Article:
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U.S. warplanes to fly from Iraqi base: Pentagon

Published: Updated:

U.S. combat aircraft will soon start flying out of a base in the Kurdish region of northern Iraq as part of an expanded air campaign against Islamic State of Iraq and Syria (ISIS) jihadists, the Pentagon said Thursday.

Press secretary Rear Admiral John Kirby confirmed “armed and manned” U.S. aircraft would fly from Arbil, capital of Iraq’s autonomous Kurdish region, but declined to provide more details.

American fighter jets and other warplanes bombing ISIS militants in Iraq previously have been flying out of bases and from aircraft carriers in the region outside Iraq.

The airfield in Arbil would allow some fighter jets easier access to the battlefront, a defense official told AFP, speaking on condition of anonymity.

Fighters have a shorter range than bombers or surveillance planes and using a nearby base allows for more time over a target while reducing the need to frequently refuel, the official said.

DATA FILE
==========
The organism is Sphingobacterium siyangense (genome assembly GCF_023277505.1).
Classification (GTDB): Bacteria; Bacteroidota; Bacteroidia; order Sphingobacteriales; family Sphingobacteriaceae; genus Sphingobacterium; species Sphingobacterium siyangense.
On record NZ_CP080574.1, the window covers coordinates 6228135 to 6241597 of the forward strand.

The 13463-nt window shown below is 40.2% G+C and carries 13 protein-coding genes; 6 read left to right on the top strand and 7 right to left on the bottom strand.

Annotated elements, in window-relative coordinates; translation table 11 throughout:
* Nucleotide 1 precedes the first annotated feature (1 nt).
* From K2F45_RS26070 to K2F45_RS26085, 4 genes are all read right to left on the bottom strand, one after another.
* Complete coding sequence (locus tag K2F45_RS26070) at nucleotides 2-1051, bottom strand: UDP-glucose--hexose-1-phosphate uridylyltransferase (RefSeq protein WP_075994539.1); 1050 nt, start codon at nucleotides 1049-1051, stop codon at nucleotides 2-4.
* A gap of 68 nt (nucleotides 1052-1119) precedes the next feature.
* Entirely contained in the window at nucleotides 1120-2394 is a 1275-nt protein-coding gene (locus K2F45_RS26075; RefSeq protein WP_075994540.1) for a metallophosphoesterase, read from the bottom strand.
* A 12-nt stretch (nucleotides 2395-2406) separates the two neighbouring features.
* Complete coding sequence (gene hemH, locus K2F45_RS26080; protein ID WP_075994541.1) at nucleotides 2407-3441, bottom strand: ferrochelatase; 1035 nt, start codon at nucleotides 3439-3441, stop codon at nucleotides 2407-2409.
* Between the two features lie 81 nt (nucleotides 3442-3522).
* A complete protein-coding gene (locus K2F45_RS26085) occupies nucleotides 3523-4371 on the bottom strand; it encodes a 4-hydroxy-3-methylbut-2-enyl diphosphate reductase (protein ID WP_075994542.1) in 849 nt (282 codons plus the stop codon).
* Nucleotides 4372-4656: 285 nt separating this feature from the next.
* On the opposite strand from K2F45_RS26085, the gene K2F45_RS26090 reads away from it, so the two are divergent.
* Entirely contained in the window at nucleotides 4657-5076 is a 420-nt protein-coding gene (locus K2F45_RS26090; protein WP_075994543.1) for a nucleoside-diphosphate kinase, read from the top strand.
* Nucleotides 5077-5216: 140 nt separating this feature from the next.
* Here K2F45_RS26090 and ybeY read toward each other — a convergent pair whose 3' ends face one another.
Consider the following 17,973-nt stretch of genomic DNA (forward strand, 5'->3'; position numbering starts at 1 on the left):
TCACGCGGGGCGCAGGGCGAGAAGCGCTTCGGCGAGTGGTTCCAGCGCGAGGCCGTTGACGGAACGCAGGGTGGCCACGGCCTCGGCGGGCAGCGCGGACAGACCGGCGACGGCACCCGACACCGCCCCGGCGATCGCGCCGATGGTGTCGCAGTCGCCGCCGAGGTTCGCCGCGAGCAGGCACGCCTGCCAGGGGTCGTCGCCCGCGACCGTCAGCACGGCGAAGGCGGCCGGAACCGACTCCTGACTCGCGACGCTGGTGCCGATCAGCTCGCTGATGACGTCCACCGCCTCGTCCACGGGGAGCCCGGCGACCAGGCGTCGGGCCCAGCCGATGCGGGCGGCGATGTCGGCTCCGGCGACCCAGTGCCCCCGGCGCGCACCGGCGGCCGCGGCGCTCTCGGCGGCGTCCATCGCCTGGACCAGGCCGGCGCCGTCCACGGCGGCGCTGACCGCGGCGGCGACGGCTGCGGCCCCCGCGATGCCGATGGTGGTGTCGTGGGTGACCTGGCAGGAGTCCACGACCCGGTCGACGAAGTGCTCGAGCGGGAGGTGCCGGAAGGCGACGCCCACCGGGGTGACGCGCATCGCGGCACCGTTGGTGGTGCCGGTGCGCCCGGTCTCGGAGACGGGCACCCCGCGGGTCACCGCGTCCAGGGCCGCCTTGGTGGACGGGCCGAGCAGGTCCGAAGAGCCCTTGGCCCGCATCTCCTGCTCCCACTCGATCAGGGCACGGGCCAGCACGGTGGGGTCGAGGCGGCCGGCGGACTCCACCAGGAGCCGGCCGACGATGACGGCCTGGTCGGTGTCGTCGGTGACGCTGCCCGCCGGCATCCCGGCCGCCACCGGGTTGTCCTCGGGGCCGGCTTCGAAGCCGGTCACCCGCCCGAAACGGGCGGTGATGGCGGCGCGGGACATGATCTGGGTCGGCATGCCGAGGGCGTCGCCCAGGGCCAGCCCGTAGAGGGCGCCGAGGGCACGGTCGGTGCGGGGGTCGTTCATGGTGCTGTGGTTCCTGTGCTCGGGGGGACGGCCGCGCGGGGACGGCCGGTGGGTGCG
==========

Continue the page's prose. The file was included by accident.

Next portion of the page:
The use of Arbil’s air base reflects the broadening U.S. campaign against ISIS militants, though attack helicopters already have been flying out of bases in Iraq.

The Pentagon did not say what type of “manned” aircraft were involved or how many aircraft will deploy to Arbil.

“There’s still some decisions that have yet to be made on exact sourcing solutions,” Kirby told reporters.

But he indicated that U.S. bombing raids in Iraq would expand in support of Iraqi government and Kurdish forces battling the ISIS militants.

“The kind of support we’re going to be giving to Iraqi forces will be more aggressive from the air,” Kirby said, without providing details.

His comments came a day after President Barack Obama’s vow to wage a “relentless” war against the ISIS extremists in Iraq and Syria, under a plan that relies on U.S. air power while arming and training local forces battling the jihadists.

Since August 8, U.S. aircraft have carried out more than 150 bombing raids in Iraq, with most of the strikes targeting IS militants threatening Mosul dam.

Obama’s strategy calls for more assistance for local forces in Iraq and “moderate” rebel fighters in Syria, with an additional 475 troops to serve as “advisers” to Iraqi troops or in support roles.

The additional troops, which will bring the total number of U.S. forces in Iraq to 1,600, will start arriving in Iraq “next week,” Kirby said.